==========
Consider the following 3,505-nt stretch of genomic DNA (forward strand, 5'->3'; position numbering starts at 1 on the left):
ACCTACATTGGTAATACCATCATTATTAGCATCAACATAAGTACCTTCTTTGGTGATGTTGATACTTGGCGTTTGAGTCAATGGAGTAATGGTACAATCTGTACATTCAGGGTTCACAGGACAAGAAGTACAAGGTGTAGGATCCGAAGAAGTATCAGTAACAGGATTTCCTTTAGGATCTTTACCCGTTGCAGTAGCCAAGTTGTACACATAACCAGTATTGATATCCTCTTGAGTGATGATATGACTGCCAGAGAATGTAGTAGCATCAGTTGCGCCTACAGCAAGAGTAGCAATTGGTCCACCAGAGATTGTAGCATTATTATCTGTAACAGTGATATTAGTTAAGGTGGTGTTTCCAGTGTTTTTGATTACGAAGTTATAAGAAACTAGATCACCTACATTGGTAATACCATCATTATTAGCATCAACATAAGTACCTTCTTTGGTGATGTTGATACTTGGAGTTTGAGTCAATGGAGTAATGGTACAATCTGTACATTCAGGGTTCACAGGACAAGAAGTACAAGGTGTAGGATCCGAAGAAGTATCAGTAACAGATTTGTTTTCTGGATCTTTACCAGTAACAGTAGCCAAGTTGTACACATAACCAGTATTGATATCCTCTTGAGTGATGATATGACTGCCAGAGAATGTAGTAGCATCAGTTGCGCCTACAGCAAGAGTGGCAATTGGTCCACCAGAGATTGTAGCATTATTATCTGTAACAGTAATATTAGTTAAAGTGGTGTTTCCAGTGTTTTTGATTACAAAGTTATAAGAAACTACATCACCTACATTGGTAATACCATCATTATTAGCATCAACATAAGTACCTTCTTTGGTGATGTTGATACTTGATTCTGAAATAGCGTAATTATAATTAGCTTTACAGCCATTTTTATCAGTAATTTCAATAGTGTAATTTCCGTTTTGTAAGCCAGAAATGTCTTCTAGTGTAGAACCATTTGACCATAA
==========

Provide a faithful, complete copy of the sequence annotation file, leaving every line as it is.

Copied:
Consider the following 3,505-nt stretch of genomic DNA (forward strand, 5'->3'; position numbering starts at 1 on the left):
ACCTACATTGGTAATACCATCATTATTAGCATCAACATAAGTACCTTCTTTGGTGATGTTGATACTTGGCGTTTGAGTCAATGGAGTAATGGTACAATCTGTACATTCAGGGTTCACAGGACAAGAAGTACAAGGTGTAGGATCCGAAGAAGTATCAGTAACAGGATTTCCTTTAGGATCTTTACCCGTTGCAGTAGCCAAGTTGTACACATAACCAGTATTGATATCCTCTTGAGTGATGATATGACTGCCAGAGAATGTAGTAGCATCAGTTGCGCCTACAGCAAGAGTAGCAATTGGTCCACCAGAGATTGTAGCATTATTATCTGTAACAGTGATATTAGTTAAGGTGGTGTTTCCAGTGTTTTTGATTACGAAGTTATAAGAAACTAGATCACCTACATTGGTAATACCATCATTATTAGCATCAACATAAGTACCTTCTTTGGTGATGTTGATACTTGGAGTTTGAGTCAATGGAGTAATGGTACAATCTGTACATTCAGGGTTCACAGGACAAGAAGTACAAGGTGTAGGATCCGAAGAAGTATCAGTAACAGATTTGTTTTCTGGATCTTTACCAGTAACAGTAGCCAAGTTGTACACATAACCAGTATTGATATCCTCTTGAGTGATGATATGACTGCCAGAGAATGTAGTAGCATCAGTTGCGCCTACAGCAAGAGTGGCAATTGGTCCACCAGAGATTGTAGCATTATTATCTGTAACAGTAATATTAGTTAAAGTGGTGTTTCCAGTGTTTTTGATTACAAAGTTATAAGAAACTACATCACCTACATTGGTAATACCATCATTATTAGCATCAACATAAGTACCTTCTTTGGTGATGTTGATACTTGATTCTGAAATAGCGTAATTATAATTAGCTTTACAGCCATTTTTATCAGTAATTTCAATAGTGTAATTTCCGTTTTGTAAGCCAGAAATGTCTTCTAGTGTAGAACCATTTGACCATAA